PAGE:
JAKE - Well, you have to make the material relevant to their lives, so if it means having them write a rap song in order to learn it, so be it, Music is always good in aiding learning. No, I know what you mean, and it will be a challenge many times, but I think if I show a genuine interest in them as people they will respond to that. I think part of my strategy will be to use current events and issues to teach history, in order to make the learning more practical. Otherwise, why else would they need to know about what was going on hundreds of years ago unless it has practical implications for their lives now? But yeah, sometimes, pop culture, as much as it may be crap, is the best tie-in.

RAY - I know you guys have played up this way (Baltimore) a few times? How far have you gotten away from home base as far as touring goes? Do you get local gigs on a regular basis?
When I am not super busy with school , we tend to play locally every month or two. We have been as far out as Phoenix, and we have toured to Chicago and Austin, and Portland ME, in the north, so we have traveled a decent amount. We have gotten to where we can do a pretty successful tour of the mid-atlantic/northeast these days.

JAKE - RED LIGHT CHALLENGE! Do you think teaching an orangutan to play guitar left handed would make it more likely to be influence by Iommi? Or should hairier primates stick with acoustic instruments, for safety purposes?

JAKE - Ray, this question is too crazy to even be answered. It should stand alone.

RAY - Even with all the things you guys have going on…what do you see down the road for the band? Any new songs taking shape yet?

JAKE - I have a few new songs I am working on, no plans for recording yet, we do plan on doing a solid two weeks next summer, maybe in July 2009 of the east coast.

RAY - Of course, you know I’m not going to let you slide without this one… Tell us an interesting anecdote, a funny story or an utterly obscene tale from the history of your time in VALKYRIE.

JAKE - Well, there are probably funnier tales to be told, but I am drawing a blank right now. But one time we were playing a little bar in Asheville NC, it was our first time playing there in that city. We were playing with a side-project of Chad Davis( US CHRISTMAS,HOUR OF 13) called D-LAB. Anyway, it was getting late, and only a few people were there for the show, so we were sitting at the bar bitching with the bartender about how no one supports good shows etc, blah blah blah. Almost as if on cue, a ton of kids started streaming down the stairs for the show- it was all the crusty "scene" kids basically. We were like, "ok , I guess we can play now- " and it turned out pretty well, everybody had a good time. Actually a couple of girls tried pretty hard to take Pete home with them that night. In a sad irony, it turns out the rumor had been spread that BARONESS was playing, and that's why all the kids came! I think they were pleasantly surprised, but BARONESS had played there before, and at that time played more crust/dbeat stuff so of course they were there for that, not clasic doom rock- but anyway, it was still a crowd. What can you do?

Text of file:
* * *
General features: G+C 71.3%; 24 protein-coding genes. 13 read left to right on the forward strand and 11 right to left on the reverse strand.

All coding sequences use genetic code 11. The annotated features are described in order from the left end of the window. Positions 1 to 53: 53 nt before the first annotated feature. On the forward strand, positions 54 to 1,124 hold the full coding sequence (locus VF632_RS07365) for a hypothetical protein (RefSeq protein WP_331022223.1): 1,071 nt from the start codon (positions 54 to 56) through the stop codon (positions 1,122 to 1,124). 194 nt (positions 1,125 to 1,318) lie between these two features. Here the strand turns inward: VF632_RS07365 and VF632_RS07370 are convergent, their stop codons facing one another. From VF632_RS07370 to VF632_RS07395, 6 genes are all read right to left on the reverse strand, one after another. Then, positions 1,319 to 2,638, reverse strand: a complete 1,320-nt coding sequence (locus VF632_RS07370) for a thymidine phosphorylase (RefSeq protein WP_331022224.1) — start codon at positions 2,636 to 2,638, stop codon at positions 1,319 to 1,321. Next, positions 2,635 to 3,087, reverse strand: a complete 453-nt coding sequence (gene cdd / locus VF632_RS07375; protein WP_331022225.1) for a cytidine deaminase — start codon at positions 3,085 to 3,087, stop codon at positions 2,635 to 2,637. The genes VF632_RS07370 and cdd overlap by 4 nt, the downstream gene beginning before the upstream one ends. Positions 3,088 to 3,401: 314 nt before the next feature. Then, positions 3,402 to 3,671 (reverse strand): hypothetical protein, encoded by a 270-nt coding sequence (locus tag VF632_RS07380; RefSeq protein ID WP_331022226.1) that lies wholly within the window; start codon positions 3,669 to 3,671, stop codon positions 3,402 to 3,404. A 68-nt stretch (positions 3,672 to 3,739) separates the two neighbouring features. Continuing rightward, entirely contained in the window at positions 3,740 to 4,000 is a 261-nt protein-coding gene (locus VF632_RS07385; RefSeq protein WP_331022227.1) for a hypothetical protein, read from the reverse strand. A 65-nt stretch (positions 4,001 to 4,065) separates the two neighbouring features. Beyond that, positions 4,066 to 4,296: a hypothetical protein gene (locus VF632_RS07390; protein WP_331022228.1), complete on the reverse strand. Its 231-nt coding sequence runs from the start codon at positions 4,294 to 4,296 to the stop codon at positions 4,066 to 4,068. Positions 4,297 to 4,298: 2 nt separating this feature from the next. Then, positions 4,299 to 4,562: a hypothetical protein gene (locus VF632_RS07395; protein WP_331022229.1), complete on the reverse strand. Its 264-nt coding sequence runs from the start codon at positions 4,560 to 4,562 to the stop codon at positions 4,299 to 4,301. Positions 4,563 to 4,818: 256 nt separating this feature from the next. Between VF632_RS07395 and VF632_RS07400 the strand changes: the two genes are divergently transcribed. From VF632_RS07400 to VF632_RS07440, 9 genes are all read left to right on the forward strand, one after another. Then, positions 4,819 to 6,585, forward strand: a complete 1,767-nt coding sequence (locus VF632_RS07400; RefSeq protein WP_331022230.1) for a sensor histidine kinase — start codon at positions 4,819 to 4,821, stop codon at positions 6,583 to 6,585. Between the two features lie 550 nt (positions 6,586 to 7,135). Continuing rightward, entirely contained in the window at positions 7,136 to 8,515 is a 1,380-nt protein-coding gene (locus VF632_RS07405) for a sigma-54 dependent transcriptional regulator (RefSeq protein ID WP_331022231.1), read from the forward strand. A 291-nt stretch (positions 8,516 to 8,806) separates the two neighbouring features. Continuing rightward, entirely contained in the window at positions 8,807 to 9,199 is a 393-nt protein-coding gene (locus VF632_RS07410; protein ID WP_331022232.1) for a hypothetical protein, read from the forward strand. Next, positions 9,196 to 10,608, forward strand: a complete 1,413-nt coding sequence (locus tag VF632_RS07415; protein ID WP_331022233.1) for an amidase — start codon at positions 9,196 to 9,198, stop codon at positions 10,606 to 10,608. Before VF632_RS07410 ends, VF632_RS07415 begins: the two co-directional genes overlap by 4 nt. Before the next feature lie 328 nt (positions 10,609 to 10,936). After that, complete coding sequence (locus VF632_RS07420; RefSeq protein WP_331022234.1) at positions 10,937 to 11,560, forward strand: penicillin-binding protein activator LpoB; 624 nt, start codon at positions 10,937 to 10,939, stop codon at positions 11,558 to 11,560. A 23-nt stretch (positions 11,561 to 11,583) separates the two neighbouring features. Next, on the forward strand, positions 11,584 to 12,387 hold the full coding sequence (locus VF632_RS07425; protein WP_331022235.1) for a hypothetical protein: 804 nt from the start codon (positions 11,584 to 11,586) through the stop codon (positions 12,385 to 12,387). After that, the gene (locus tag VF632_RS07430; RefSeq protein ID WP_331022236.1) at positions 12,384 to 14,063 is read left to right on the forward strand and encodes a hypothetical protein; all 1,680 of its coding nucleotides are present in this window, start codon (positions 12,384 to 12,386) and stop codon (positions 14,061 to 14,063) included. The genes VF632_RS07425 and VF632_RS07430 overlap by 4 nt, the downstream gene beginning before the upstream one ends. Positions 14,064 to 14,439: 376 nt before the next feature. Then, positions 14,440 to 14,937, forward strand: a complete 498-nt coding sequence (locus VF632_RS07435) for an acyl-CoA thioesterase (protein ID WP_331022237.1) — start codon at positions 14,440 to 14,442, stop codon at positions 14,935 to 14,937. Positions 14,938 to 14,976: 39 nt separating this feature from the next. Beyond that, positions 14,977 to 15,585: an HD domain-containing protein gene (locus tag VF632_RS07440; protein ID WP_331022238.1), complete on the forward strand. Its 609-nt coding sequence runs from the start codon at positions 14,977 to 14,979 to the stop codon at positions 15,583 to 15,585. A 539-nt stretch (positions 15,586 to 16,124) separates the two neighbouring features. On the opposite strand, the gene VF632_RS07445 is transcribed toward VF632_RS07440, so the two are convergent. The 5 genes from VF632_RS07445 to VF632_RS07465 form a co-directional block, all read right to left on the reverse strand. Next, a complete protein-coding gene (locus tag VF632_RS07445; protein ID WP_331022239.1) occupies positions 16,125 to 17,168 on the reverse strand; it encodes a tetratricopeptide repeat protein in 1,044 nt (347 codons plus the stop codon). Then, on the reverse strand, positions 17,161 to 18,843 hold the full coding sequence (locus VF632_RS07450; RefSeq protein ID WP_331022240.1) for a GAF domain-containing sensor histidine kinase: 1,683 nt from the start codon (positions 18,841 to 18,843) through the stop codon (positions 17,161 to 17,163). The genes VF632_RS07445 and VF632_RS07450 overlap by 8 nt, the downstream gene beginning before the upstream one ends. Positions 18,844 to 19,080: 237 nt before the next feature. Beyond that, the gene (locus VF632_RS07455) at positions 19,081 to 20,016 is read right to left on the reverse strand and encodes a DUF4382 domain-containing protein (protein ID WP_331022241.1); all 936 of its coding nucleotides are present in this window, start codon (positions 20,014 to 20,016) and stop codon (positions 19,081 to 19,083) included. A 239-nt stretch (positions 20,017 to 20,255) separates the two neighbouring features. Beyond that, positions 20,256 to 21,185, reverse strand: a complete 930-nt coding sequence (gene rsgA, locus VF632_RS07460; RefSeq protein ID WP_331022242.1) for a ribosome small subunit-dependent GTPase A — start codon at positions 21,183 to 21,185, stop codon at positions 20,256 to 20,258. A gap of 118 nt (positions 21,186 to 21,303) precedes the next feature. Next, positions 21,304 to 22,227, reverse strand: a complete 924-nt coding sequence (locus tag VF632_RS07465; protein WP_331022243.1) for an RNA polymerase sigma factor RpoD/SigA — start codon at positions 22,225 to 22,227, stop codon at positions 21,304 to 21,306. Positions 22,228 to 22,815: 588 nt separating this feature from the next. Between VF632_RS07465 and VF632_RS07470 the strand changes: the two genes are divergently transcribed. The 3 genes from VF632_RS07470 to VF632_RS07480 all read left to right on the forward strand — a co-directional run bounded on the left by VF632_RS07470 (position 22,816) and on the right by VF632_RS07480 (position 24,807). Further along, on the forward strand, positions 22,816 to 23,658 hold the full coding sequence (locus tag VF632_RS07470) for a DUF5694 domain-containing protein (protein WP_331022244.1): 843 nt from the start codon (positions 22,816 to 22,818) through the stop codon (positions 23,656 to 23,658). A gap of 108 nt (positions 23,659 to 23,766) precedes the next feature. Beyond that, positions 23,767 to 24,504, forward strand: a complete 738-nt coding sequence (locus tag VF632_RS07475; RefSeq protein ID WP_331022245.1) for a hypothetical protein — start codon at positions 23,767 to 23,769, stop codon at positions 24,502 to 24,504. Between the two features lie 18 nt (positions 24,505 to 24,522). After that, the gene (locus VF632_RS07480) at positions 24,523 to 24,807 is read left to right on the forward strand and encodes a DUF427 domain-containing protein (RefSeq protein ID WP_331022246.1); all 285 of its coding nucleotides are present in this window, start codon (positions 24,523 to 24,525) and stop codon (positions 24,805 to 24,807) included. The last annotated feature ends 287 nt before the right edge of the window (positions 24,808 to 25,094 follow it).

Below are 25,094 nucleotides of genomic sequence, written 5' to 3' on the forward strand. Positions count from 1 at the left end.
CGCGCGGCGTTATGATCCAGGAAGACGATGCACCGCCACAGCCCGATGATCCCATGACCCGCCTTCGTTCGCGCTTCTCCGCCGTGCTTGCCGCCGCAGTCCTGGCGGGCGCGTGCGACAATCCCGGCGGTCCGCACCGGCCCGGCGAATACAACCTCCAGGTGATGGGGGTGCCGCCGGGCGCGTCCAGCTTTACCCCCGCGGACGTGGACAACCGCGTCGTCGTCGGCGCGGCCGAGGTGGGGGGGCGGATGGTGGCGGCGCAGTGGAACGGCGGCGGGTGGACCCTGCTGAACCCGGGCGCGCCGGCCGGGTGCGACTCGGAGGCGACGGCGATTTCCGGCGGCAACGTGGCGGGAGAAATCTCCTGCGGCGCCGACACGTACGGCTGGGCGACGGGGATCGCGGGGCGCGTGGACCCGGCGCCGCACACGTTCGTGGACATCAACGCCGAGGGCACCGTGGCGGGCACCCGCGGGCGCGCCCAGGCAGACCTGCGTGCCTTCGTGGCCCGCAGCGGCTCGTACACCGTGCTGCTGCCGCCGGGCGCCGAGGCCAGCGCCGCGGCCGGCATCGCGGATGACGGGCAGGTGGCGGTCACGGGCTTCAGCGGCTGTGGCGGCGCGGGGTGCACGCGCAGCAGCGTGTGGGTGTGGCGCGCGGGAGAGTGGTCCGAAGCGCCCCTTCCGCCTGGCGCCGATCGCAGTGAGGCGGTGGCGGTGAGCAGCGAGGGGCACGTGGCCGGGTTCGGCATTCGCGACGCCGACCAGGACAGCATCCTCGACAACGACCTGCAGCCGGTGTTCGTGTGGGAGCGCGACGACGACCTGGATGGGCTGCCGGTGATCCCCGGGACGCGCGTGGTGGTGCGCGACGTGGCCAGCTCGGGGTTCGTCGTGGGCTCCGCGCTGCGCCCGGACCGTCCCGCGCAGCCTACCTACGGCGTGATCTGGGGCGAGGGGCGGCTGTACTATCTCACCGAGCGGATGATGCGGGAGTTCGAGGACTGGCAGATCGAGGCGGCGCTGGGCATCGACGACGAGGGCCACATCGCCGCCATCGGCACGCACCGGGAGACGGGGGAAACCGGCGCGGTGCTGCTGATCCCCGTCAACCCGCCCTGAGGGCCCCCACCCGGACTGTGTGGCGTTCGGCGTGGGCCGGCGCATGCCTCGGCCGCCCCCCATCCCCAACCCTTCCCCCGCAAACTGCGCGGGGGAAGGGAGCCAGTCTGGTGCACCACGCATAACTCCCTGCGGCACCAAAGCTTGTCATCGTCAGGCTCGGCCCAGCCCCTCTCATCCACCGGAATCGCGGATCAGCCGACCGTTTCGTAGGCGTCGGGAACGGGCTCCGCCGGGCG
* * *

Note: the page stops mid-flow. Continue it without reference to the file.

RAY - Any final comments?

JAKE - Ray, thanks alot for all the support over the years. From one true fan to another, thanks. I really appreciate the insightful questions and genuine interest.

VALKYRIE are a super-unique band. They not only write songs that will stand the test of time thanks to an awesome combination of heaviness and melody but also feature some of the best harmony lead guitar work this side of Thin Lizzy & Wishbone Ash. VALKYRIE write music that has enough depth to evoke the feelings of the gorgeous Shenandoah Valley and yet heavy enough to stomp your ass into oblivion. Check ‘em out now & get ready to sell your guitar!

A Truly BLIZARO interview!

There used to be a TV commercial for the investment company E.F. Hutton where they would imply that when this firm talks, people listen. There are some people out there in the music scene that garner the same respect from me. John Brenner (Revelation & Against Nature) is one of them. So, when John mentioned to me that if there was one disc available at the Declaration Of Doom Festival that I needed to check out that it was BLIZARO’s, I listened. When John went on to speak of his great admiration for BLIZARO man John Gallo and referred to him as an American Paul Chain, I really took notice. Having been familiar with Mr. Gallo’s other band, ORODRUIN, and their leveling brand of crushing traditional doom metal, I was anxious to find out more. This led me to diving head-first into “Blue Tape,” the latest installment in the BLIZARO world (see the “Stone Free” entry in the November blog), which features ORODRUIN man Mike Puleo as well. I then got together with John Gallo himself for a nice chat concerning his excellent music. Read on!

RAY - John, I have to admit that even though I’ve been involved in writing about heavy music for quite awhile now (and listening even longer!) I came into knowledge of ORODRUIN after you guys had already been going awhile, and BLIZARO as well. With that in mind, I’m interested in finding out a bit more about your early days, what got you involved in music to begin with, your early influences as a musician, etc. Basically you can give us a history of John Gallo, if you like. That way, when you write your autobiography, you can use this and put me in the acknowledgment section. ?